Abilene Reporter News, January 15, 1954

Abilene Reporter News

January 15, 1954

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Issue date: Friday, January 15, 1954

Pages available: 44

Previous edition: Thursday, January 14, 1954

Next edition: Saturday, January 16, 1954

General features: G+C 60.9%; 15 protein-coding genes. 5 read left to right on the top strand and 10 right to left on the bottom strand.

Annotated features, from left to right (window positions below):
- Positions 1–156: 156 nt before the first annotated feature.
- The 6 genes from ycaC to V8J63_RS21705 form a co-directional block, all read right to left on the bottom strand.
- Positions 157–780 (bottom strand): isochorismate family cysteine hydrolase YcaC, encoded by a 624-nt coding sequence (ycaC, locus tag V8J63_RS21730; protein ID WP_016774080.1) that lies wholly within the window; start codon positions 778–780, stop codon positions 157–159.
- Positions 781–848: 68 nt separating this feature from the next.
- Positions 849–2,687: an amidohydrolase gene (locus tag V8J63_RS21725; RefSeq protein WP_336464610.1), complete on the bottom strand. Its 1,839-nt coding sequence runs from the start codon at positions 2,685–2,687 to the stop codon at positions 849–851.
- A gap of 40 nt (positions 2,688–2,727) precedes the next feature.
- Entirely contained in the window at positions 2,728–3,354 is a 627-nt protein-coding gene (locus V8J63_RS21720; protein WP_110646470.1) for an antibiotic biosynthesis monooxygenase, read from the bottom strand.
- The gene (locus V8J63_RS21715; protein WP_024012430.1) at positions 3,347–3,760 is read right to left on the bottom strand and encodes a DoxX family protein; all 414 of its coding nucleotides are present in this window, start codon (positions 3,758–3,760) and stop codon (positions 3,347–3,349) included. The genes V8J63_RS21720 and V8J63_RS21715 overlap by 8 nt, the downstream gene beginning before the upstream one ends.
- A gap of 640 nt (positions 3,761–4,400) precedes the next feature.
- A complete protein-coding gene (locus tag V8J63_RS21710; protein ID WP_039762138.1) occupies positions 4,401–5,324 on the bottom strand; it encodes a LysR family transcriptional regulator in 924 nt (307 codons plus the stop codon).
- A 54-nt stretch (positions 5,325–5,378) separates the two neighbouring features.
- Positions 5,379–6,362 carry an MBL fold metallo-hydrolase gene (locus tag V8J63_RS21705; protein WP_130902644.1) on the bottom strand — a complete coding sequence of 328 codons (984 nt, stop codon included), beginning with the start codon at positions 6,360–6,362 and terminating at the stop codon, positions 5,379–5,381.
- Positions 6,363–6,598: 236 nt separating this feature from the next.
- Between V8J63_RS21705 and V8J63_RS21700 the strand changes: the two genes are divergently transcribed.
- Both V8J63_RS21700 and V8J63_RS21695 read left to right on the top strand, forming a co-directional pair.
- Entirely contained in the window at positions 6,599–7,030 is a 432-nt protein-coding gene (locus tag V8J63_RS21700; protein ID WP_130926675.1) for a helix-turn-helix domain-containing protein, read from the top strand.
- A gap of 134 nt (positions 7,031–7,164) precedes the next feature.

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Abilene Reporter News (Newspaper) - January 15, 1954, Abilene, Texas PARTLY CLOUDY watt Sabtlene ^porter "WITHOUT OR WITH OFFENSE TO FRIENDS OR FOES WE SKETCH YO’JR WORLD EXACTLY AS IT GOES" — Byron EVENING FINAL VOL. LXXIII, No. 213 Atsociated Prêt» (AP/ ABILENE, TEXAS, FRIDAY EVENING, JANUARY 15, 1954—SIXTEEN PAGES IN TWO SECTIONS PRICE DAILY 5c, SUNDAY 10c REPORT CRITICAL City Admits Own Inspection Insufficient on New Sewers Abilene's City Commission voted officially Friday morning that there was insufficient city inspection on several recent major sani-tary-setver line installations. It acknowledged that the contractors did not completely follow the specifications. The action, which included receipt and filing of a critical report from .Toe E. Ward, Wichita Falls consulting engineer, repeated warnings which had been made during progress of the jobs bv City Manager Austin P. Hancock and ‘L. A. Grimes, then water and sewer superintendent. A written report from Grimes, discussing the Ward comments, was also made a part of Friday morning’s official record. Contractor To Pay Bill Commissioners adopted Grimes' written recommendation that the contractor. Clouse Brothers or V. Clouse of Kerrville, be required to repay the city the cost of the Ward investigation. That amount is SI,384.23. The commission also agreed with Grimes that the Clouses shouldn’t be charged the cost of rec nt removal of sand from tf.e mains as it wasn’t their fault. Practically all the sanitary-,sew-er work complained of in the Ward Survey was done by the Clouses. It included principally the West Side Interceptor Sewer Line, which runs along the western edge of Abilene and out to the sewer farm: sewers in North Park and Over Place, and those in the new Tan-glewood Addition. Commissioner J, Floyd Malcom said. Grimes concluded his letter with this statement: port and the Grimes suggestions was made by Commissioner Jack Minter and seconded by Commissioner A. Crutcher Scott. It carried unanimously, with all members present. Specifications Ignored Minter’s motion also instructed Grimes to contact Clouse for a financial settlement of another point in the Ward report: That six-inch sewer pipe was laid at one point where eight-inch was required in the specifications. Grimes, who is still a filter plant operator and consultant to the present water and sewer superintendent. was the superintendent of the department when the lines were being installed. He recommended Friday that the $975 check which the Clouses offered the city some time ago in repayment of the city’s expenses of cleaning sand from some new sewer mains be returned to the Clouses. “In my opinion the contractor was not responsible for the sand entering the sewer system, * Grimes write. “Evidence shows that this sand entered the sewer system through an opening in a manhole in the upper portion of the system, which was not caused by the contractor.” Engineer Ward’s investigation report charged the following failures See SEWER. Pg. 3-A, Col. 5 Lawmakers Eye $12,500 Raise By ED CREAGH WASHINGTON W-Senators* and House nembers were invited today to vote themselves a $12.500 a year pay increase. This would boost their salary to $27,500 a year. A special commission set up to study salary problems also recommended a $14,500 a year increase for Supreme Court justices, comparable raises for other federal . ...    .    (judges    and higher expense allow- icjKu' (the Ward report' ances for the vice president and all along; { speaker of the House. reveals what we knew that wc did not have sufficient Inspection. This matter was discussed with the city manager and the City Commission during the construction, “When most of the sewers were The committee’s report to President Ei enhower made other recommendations: 1. A government-provided official mansion for Vice President Nixon laid, we found it impossible to and his successors in the post, employ sufficient competent help 2. A further study of pensions for needed. At one time there were the widows and dependents of the several curb and gutter and pav- various officials. It said there is ing crews and considerable other ; no such provision now for survivors work going on. This should he, of justices and other judges and and I believe will be. avoided in j “inadequate” provisions for con-the future, as during the past few gressional families. months we have been able to recruit additional personnel.” Motion to accept the Ward re- Up To Congress It’s up to Congress itself to de- ; clde whether to vote these in- ! PRICE, THAT IS Coffee Shooting Up Like Jack's Bean Like Jack’s magic bean, the eof-. fee bean is shooting skyward-only it’s carrying a price tag rather than leading towards a ix>t of gold. Coffee prices have been taking another upward spurt within the last few weeks, and two brands sold locally are now at a record 974 cents a pound wholesale. Another hi and was unofficially reported to be up to $1.024 cents a pound, and another w as clinging precariously to 944 cents a pound wholesale price. Bob Rice, district representative for Folger’s Coffee, reported that j his coffee has risen 6 cents a can wholesale within the last two weeks, from 914 cents to 974 -cents. Duncan Coffee has had to boost prices on its two major brands ! lately in an upward trend of the Neither expressed much hope that the upward trend would stop soon. W. F. Cawyer. Waples-Platter representative here, said that his White Swan Coffee "definitely would have to come up some,” but declined to say how much. "That’s the St>4 question." he said.    t The boost in coffee prices started with a disastrous freeze in the coffee-growing regions of Brazil, where the major part of the world's coffee comes from, Rice said. Instead of its normal 20 million bags a year, Brazil expects to export only 15 million this year. Rice said. Each hag holds 132 pounds of green coffee beans, for which the rompanv pays 744 cents a pound. Roasting causes 20 per cent shrinkage, he added. The freeze started the price rise. creases or settle for smaller ones or none at all. The resolution creating the 18-member nonpartisan commission gives the legislators 60 days to make up their minds. There is nothing to stop them from extending that period, however. And. with election coming up this year for a third of the Senate and all the House members, it may take them quite a while to decide whether it would be politically wise to give themselves the increase almost all of them want. An early sampling o? congressional opinion indicated the Senate may well vote for some sort of increase. The outlook in the House is more doubtful. Whatever they do about their own pay, the legislators are almost certain to raise judges’ salaries. Differences Over Size The commission, headed by Bernard G. Segal, an attorney of Philadelphia, agreed unanimously that members of Congress and federal Judges should get higher salaries as a means of "assuring the nation top-flight leadership.” There was some difference of opinion, however, as to how big the increases should be. The compromise recommends- Speedy Okay of Social Security Program Set Little Argument On Ike's Proposals HELICOPTERS AID SNOW SLIDE VICTIMS — Austrian police carry a litter patient from the helicopter which flew injured to Leudesch, Austria, from Blons, an Austrian Alpine hamlet hard nit by avalanches which struck in four countries. Fresh snow, rain and alarms of new avalanches hampered res:ue efforts in snow-buried Austrian valleys. City Plans Crackdown On Car Tax PATROLMEN PUZZLED Young Sailor Hurt In Five-Car Mixup City of Abiienfe will make a determined effort to collect from all owner» alike any unpaid ad valorem taxes on motor vehicles. That policy was laid down Fri-tion if finally adopted would cost day morning by the City Commis-the taxpayers a total of $11,336.000 sion at the suggestion of City Atty. a year. Some four million dollars Alex Bickley. of this, however, would be paid Bickley pointed out that letting back in the form of income tax. some car owners off without trying The proposed salary scale would to enforce payment merely pena-give associate justices of the j lizes those persons who voluntar coffee market which started last aided hy the fact that world con- November, Bob Nuckols, district representative of the company, said. Admiration is now- % cents a pound in lots of 30 cases or over and 974 cents a pound in four-case lots, he said. Maryland Club is 98 cents in 30-case lots and 994 cents in four-case lots. sumption has almost doubled since World War II, Nuckols added. It’s predicted to double again hy 1960. Another Hike Coming Nuckols reported that the first price hike on his company’s cof-! fee probably reached consumers j See COFFEE, Pg. 3-A, Col. 4 Supreme Court $39,500 a year, compared w ith the present $25.000. The chief justice would continue to get an extra $500. Federal district judges would be raised from $15.000 to $27.500. Appeals Court judges from $17.500 to $30.500. Congress’ last increase in compensation was in 1946. At that lime the lawmakers raised themselves from $10,000 a year to $15,-000. The commission took note of the higher cost of living nowadays and said in addition that legislative and judicial salaries are inadequate, out of balance with the responsibilities of the offices and the pay of other officials and executives in private industry. The commission said the pres- j ent pay scales "tend to confine these important positions to per- j sons of independent wealth or out- j side earnings.” The commission proposed, ily pay. City Manager Austin P. Hancock said he wishes the state would enact legislation whereby the annual motor vehicle registration fees could be split with the cities. He thought this would be better for city governments than levying ad valorem taxes on motor vehicles. Hancock said the City Tax Department incurs much expense in handling the taxing of automotive items. Ben M. Davis & Co., Abilene certified public accountants, were re-employed Friday morning by BAIRD. Jan. 15 — A 19-year-old Lusk said they thought that the sailor from Bedford. Vs., was in- original accident was a sideswipe jured Friday about 5 45 a m. near which knocked the Ford sideways Clyde in a multiple-incident acci- on the highway. The Mercury ran dent involving five vehicles. 1 into its side, he said. Highway patrolmen were frankly I The Ford w as the worst-damaged puzzled about howr the accident oc-1 of the three autos at the scene, he curred, but preliminary investiga- j said. tion showed that it seemed to have The accident happened on a slight happened something like this:    rise, so that cars approaching from <1> Neil Fiezer. about 19, of Bed- the west, as did Jenkins and Young,    ______^    ____ ford, Va., was headed west in a were unable to see the accident I ultimately. $23.50 or’more forfam-1950 Ford when he was involved until they got right on top of [Res. in accident with another vehicle of it. Lusk said, unknown make and driver about j “I’m kind of mixed on this deal two miLes west of Clyde on U. S mvself.” he said. "Well be a little while straightening this one out, I am afraid.” Investigation continued Friday afternoon. No charges had been filed. WASHINGTON (tf1) — Congress appeared set today to give delayed but enthusiastic approval to President Eisenhower’s plea for bigger benefits and more taxes under a social security system covering almost the entire population. Seldom, in fact, has a White House message on such a vast and controversial subject produced so little vocal dissent as the program sent to the Capitol yesterday on Old Age and Survivors’ Insurance. House Speaker Martin (R-Mass) gave this appraisal today: “There isn’t any question hut that this Congress will enact legislation substantially carrying out the President’s pro* gram.” A key Democratic leader, asking not to be quoted by name, said, “You can bet your bottom dollar that few Democrats will oppose it.” Chairman Reed fR-NY) praised the program and said his House Ways and Means Committee will go to work on it, probably in early March. Reed, who has fought the President on other points and who has opposed plans of past Democratic administrations to liberalize social security, introduced two bills to carry out Eisenhower’s proposals. One bill embraces the main pro-j posal for extending coverage, rais-i ing benefits and increasing from $3.600 to $4,200 the individual income limit on which the 2 per cent social security tax wbuld apply. Would Change Benefits The other would put into effect what is expected to be the more >, controversial part of the presiden- 1 tial program—revision of federal contributions to states for direct I relief to persons not covered, in- 1 eluding some needy aged, blind, I disabled persons and dependent I children. Reportedly Reed divided the legislation so that, If opposition makes it necessary, social security expansion can be pushed without becoming involved in any fight over | the welfare program. Monthly benefit increases would go to those already retired or re-* ceiving survivors’ payments and i in larger measure to those beeom-{ing eligible in the future. The increases would range from $5 to, ELMO CURE . on Park Board City, County Posts f illed Highway 80. <2> Apparently the second car had left the scene when a 1951 Mercury driven by Lloyd A. Jenkins of Andrews came over the slight rise headed east and collided with Fiezer’s car, which apparently had been knocked .sideways to the highway. *3* While Jenkins and Fiezer were trying to get the cars off the highway, another unknown car came along and apparently hit Fie-zer while he was standing on the WHERE IT RAINED ABILENE the commission to make the annual highway. The vehicle then left the city audit in 1954. That firm’s aud- ¡scene of the accident, it in 1953 cost the city $3.000. Pay- 14‘ This happened, they think, ment is figured on a per day before a 1952 Studebnker driven amount for each of Davis' em- by Lowell W. Young. 241 Clyde St.. ployes working on the project. Abilene, also headed east, topped j the rise and collided with Jenkins’ '    car. WHAT'S NEWS among other things, that the tax- j au ikicine payers provide the entire cost of j    rMVSil six trips home each year for legislators. At present, the lawmakers are compensated—at 20 cents a mile—for one round trip each session. Minor Alexander New Diredor Of Southwest Savings & Loan Minor Alexander, native Abilen-lan. was elected as a director of the Southwest Savings and Loan Association during a stockholders meeting Thursday. Directors re-elected were Arch D, Batjer. Maurice Brooks, Robert J. Brown, Ed Grissom, Morgan Jones, Jr., Nobel Loving, and Jack Wheeler, Batjer w as re-named chairman of the hoard at a directors’ meeting held follow ing the stockholders’ conference. Other officers re-elected were Nobel living, president: Wheeler, vice-president; and Gussie C. Me-Dermett, assistant sec reta ry-t rea s- urer. Morgan Jones, Jr., was named vice-president for the first time and Maurice Brooks was newly-elected secretary - treasurer and general counsel. Southwest Savings has been in operation for a year, and has total liabilities of $753.063.03, with total assets of $753,063.03. Savings and investment accounts number $620,979.56. with $585,-375.57 of that amount loaned principally to Abilene and territorial homeowners. Alexander, son oí pioneer surgeon Dr, J. M. Alexander, has extensive oil and ranch holdings In West Texas and New Mexico. He was educated in Abilene public acbools, the University of the ibi MINOR ALEXANDER Boy, 4, Tired of Life, Jozses It Up TUCSON, Ariz. T Tired of the quiet life, a 4-year-old boy toddled into the corridor of an apartment house and: Filled a dozen mailboxes with dirt, ripped up letters and switched all the others. Tipped over a garbage can and broke milk bottles. "I can’t believe he did all this.” his mother told police. THE WEATHER r s. »reA*TMKVT or comhkecr WKATHKR BCRtXI ABILENE AND VICINITY PzrUy cloudy and mild today and Saturday, turning colder late Saturday afternoon High today about SO low tonight near *0 High Saturday near SO      .    ... NORTH CENTRA! TEXAS Cloudy with occasional rain and a few thunderaho*era through Saturdav. Turning much colder Saturday WEST TEX AS: Turning much colder with Occasional light snot in Panhandle late Friday and in Panhandle and South Plalna Saturdav Colder Saturday. EAST TEXAS Cloud> with occasional rain and a few thundershower» Friday SOUTH CENTKAl TEXAS Cloudy with occagionat rain, mostly In north portion throuah Saturd»' Tl MPt R m ils South st Sewanee and the Univer sity of Texas. He is a member of Phi Delta Theta fraternity. Presently he is operating the holdings of the Alexander Trust Estate which includes oil and ranching interests, Alexander and his wife, the former Ruth Guitar, have three children, Jim, Jane and Jerry The family Uves at 1158 Elt^wood Drive. Thursday P M S3 ...... S3 ...... SO  ..... 50    ...... 4A ...... 47    ...... 47    ...... 4*    ...... 47 M. Friday A M  .....47 .....47 ..... 47 ......    47 ......4* ......4« ......4« ......    4» ......90 ......    S3 ......35 ,, .    57 SunrU* today 7 41 AM Sunaet tonight 4 5g PM Haromatf r reading at 13 30 P M a# 03. Relative humidity at 13 30 PM . «I Mav.mutu temperatura for period ending at « 30 a m., 55. Minimum temperatura for parlod andini at S.JO a m.. 45.    ; 1 30 % -30 3 30 4 30 5 30 6 30 7 10 a to 9 so io 70 47    I»30 47    ...    12    30 Sun»»t laat night 5 S3 PM WOMIN SET RECORD -Thirty- eight women hove been named to policy-making posts in Washington, Page 4-A. EAGLES FACE ROUGH FOES— Ab-lene High School's basketball team olays tough Berger, Pampa next. Page 6-A, DORM BIDS OPENED -Bids for Abilene Air Force Base bu*ld-inqs under $2,000 000. Page LB. TEACHER REACTION — Stand on school pay problem favorable, Gov. Shivers says. Page 7-B. French Singer Plans To Wed Doris Duke NEW YORK. Jan. 15 French singer Charles Trenet said today he will marry Doris Duke, former wife of Porfirio Ruhirosa and one of the world’s wealthiest women. This came only two weeks after Rubirosa's wedding to the former Barbara Hutton, another of the world’s richest women and a friend of Miss Duke. Trenet is appearing at an upper East Side cabaret here. Mtss Duke is in Switzerland. Miss Duke reputedly inherited 30 million dollars. Trenet said she told him that people w ithout money get married and that she saw no reason why people with money should not. Further, he said, he has wealth on his own. HAVE YOU PAID YOUR POLL TAX? Apparently the five-wav accident occurred in the rain and visibility was obscured. Patrolman Otho Lusk of Baird said. It was still dark at that hour. Neither Young nor Jenkins were able to give him a description of either of the mussing cars Friday morning. The first had evidently left the scene before Jenkins arrived. Lusk said. Fiezer was in Callahan County hospital Friday with lacerations of the scalp and a compound fracture of both bones in his right leg, a physician said. He told the doctor that he had been home to Virginia and was headed for his station w ith the Navy in San Francisco. Calif, at the time of the accident. A passer-by took him into the hospital before the patrolmen arrived on the scene. Lusk said. Patrolman George Clark of Bail'd also investigated. None else was injured in the accident that the patrolmen knew of. Fiezer apparently received his I injuries only when struck by the second missing automobile. Lusk said. Municipal Airport ......... 79 909 Hickory St. ... ...........20 2225 Edgemont — ...........35 1829 S. 8th ....... ...........30 ANSON ........ .......... .03 BALLINGER ..... 22 BUFFALO GAP .... ......25 CLYDE ..... V..Ï..Ï,. ’41 COLORADO CITY .......... .30 MORAN ............ .......... .06 KOBY ............ ...........35 ROTAN ........ ........... .50 SAN ANGELO ...... .......... .40 SNYDER .......... ...........18 STAMFORD ........ ..."....... .24 TUSCOLA .......... .......... ,25 AUSTIN ............ ...........11 DALLAS ............ ...........24 EL PASO........... ............09 HOUSTON ......... .......... .27 SAN ANTONIO .... ...........08 WACO ............. .......... .21 DEL RIO ........... BONHAM ...... .......... 1.20 FT. WORTH...... ...........21 WICHITA FALLS .. ...........23 TEXARKANA ............73 LUFKIN ..... .......... ,77 MINERAL WELLS . ............50 MARFA .......... Adding Farmers Coverage also would be extended to almost the entire working force—104 million additional persons. including doctors, lawyers and farmers. The like effective date for increased benefits to some six million persons already eligible would be just before the November congressional elections. Rep. Kean (R-NJ), a Ways and Means Committee member who specializes in social security, predicted today Congress would accept the President’s program “substantially as proposed.” He foresaw little opposition to the benefit increases, or to a proposal permitting retired workers to earn up to $1,000 annually and still draw’ social security benefits. The present law forbids such payment to a worker between 65 and 75 for any menth in which he earns as much as $75. Kean said the American Medical Assn. would fight expansion of coverage to include doctors, and a proposal to give permanently or totally disabled persons full benefits based on their period of work, not counting the period when they would be forced out of covered employment. But he said he thought these sections would be approved. Democrats on the Ways and Means Committee generally praised the program and noted that it included several features proposed by former President Truman but rejected by Congress. Appointments were made Friday morning by the City Commission to fill vacancies on three city boards and one city-eounty panel. Named to five-year terms, beginning Jan. 1. 1954. on the Park and Public Recreation Board were Elmo Cure and C. L. Young. The latter was a re-appointment. Cure takes the place formerly held by Mrs. Morgan Jones Sr. J. D Allen and Paul Bonine were re-named to the Board of Electrical Examiners, Their terms, starting this Jan. 1. will run two years. Re-appointed to the Board of Examiners and Appeals were E. T. Compere. B. F. Horn and C. E. Bentley Jr. The place formerly held by George W. Morgan was filled by naming Charles Landers. Morgan has moved to Dallas. The two-year terms also began Jan. 1, The commission approved the suggestion of the Taylor County Commissioners Court that Maebelie McDaniel and A. B. Shelton be named to the Citv-County Child Welfare Board. However, the city commissioners did not approve the county officials’ nomination of Cure for that board, since the city desired his services on the Park and Public Recreation Board. A recommendation of Mrs. V. Z. Mathews for the remaining vacancy on the Citv-County Child Welfare Board will be made by the City Commission to the County Commissioners Court. Solons Touring NAIROBI. Kenya —A six-member delegation from the British Parliament headed today for the battle areas in Britain’s war against Mau Mau terrorists. Spc cial security precautions were taken. ptills Paid    Thursday ..... 198 Polls Paid    to Date ...... 3,254 Polls Paid    Last Year ... 7.093 Polls Paid in 1952 ..,.18,090 Days be tor* Deadline ......18 Sorry; U. S. Has Plenty of Storage FARMINGTON, V M. Local Shrincrs recently wired President Eisenhower jokingly offering use of the Shrine clubhouse as a storehouse for A-bombs “in exchange for one small atomic charge to i use In our program for the ensuing ! year ” I Then came a letter over the sig-. nature of AFC Chairman Lewis ; Strauss, It read: J “The A EC has sufficient availa-1 ble storage space to handle the ( present supply of fissionable material; furthermore the security i procedure that we must follow { makes it impossible for us to store such materials with private organizations. We regret we cannot honor your request.” Rain Wets Section; More Cold Coming \ slow rain that lasted all night m some sections gave West Central Texas moisture ranging from little more than a trace at Anson to half an inch at Rotan Thursday night and early Friday, The rain had stopped at most points in the Abilene area by 8:30 a.m. Friday. Clearing weather was reported at Colorado City, Stamford and Abilene. The state weather bureau warned of a wet norther that is speeding toward the Panhandle from Wyoming and Nebraska. The norther was due to slap all of Texas with snow or rain Saturday and send temperatures tumbling. Light snow and freezing rain was in prospect for north central Texas and practically all of the rest of the state was due more had fallen by 8:30 Friday morning when it slopped. Skies were clearing at Colorado City by 7:30 a.m. after an all-night rain that totaled .3» of an inch. South Plains Skipped The drizzle dripped on the state from the lower Pecos Valley eastward and most of Texas except the Some rain or snow was said possible in the Panhandle Saturday. Cooler weather but no rain was in sight for Abilene. Rain in other parts of Texas w as reported at Dallas, Fort Worth, Texarkana. Tyicr, Austin, San Antonio, Did Rio, El Paso, Wink upper South Plains and the Pan- and Marfa. Most of the fog was rain. Rain started at Stamford at 11 15 j Roby. 35. San Thursday night and .24 of an inch | Tuscola .25. handle had either rain or heavy fog. Low reUiugs and zero visibility played havoc with airline schedules. Flights out of Dallas and Midland were held up about an hour early Friday morning according to the Pioneer Airline office in Abilene. Rainfall totaled 19 at municipal airport here and slightly more in the city. Ballinger had .22, Buffalo Gap .25. Clyde .41. Moran .06. Angelo .40, and concentrated from the coast to Texarkana. Dallas, Fort Worth Tyler, Lufkin and Texarkaua had Ught to heavy fog. Kerrville had its worst fog m years in a radius of 75 miles around the hill country. Visibility was limited to 50 feet Temperatures ranged from the lower 20s in the Panhandle to the upper 60s in southernmost Texas. Dalhart had the low of 23 and Brownsville the high erf 68, Abilene had a high of 52 up until 6.30 a.m. Friday. ;